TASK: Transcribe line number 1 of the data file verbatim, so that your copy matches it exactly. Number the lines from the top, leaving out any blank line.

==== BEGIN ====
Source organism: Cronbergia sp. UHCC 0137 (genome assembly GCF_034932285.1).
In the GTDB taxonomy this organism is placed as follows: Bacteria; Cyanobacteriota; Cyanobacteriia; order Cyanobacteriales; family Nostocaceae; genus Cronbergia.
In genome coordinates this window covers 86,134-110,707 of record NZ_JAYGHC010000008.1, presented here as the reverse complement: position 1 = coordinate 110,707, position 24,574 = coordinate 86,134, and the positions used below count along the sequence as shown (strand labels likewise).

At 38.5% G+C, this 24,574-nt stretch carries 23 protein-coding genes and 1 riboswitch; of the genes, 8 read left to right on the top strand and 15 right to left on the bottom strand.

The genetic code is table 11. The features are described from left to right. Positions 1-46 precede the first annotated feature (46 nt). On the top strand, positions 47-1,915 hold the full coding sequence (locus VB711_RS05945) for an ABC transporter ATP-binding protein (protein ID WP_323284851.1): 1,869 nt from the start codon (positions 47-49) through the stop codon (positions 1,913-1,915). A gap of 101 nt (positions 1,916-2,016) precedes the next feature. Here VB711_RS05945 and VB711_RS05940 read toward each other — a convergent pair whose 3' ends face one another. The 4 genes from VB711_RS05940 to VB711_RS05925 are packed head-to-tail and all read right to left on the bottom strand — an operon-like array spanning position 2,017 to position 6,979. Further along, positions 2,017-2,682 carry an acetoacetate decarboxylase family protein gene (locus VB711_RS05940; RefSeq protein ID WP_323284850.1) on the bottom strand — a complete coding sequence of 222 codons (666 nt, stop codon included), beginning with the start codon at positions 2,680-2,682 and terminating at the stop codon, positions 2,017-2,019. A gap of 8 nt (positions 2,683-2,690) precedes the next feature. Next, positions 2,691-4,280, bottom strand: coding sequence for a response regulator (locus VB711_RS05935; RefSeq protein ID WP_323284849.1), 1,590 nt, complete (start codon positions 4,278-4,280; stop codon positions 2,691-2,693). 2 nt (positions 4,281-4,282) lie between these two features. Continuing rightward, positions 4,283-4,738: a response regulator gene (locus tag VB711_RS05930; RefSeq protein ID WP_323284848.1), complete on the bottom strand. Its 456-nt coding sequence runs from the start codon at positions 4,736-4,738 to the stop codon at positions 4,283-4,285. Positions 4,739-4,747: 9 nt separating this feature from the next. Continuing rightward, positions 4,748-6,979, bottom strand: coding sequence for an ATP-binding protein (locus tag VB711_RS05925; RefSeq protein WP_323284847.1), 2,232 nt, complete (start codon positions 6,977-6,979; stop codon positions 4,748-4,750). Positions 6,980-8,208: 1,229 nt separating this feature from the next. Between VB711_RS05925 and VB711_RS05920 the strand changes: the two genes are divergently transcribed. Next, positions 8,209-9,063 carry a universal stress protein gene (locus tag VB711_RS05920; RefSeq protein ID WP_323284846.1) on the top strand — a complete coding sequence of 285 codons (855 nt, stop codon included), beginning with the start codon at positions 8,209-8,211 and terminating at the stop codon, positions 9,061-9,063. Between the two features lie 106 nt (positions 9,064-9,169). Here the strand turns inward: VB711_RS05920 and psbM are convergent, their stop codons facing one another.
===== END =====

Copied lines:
Source organism: Cronbergia sp. UHCC 0137 (genome assembly GCF_034932285.1).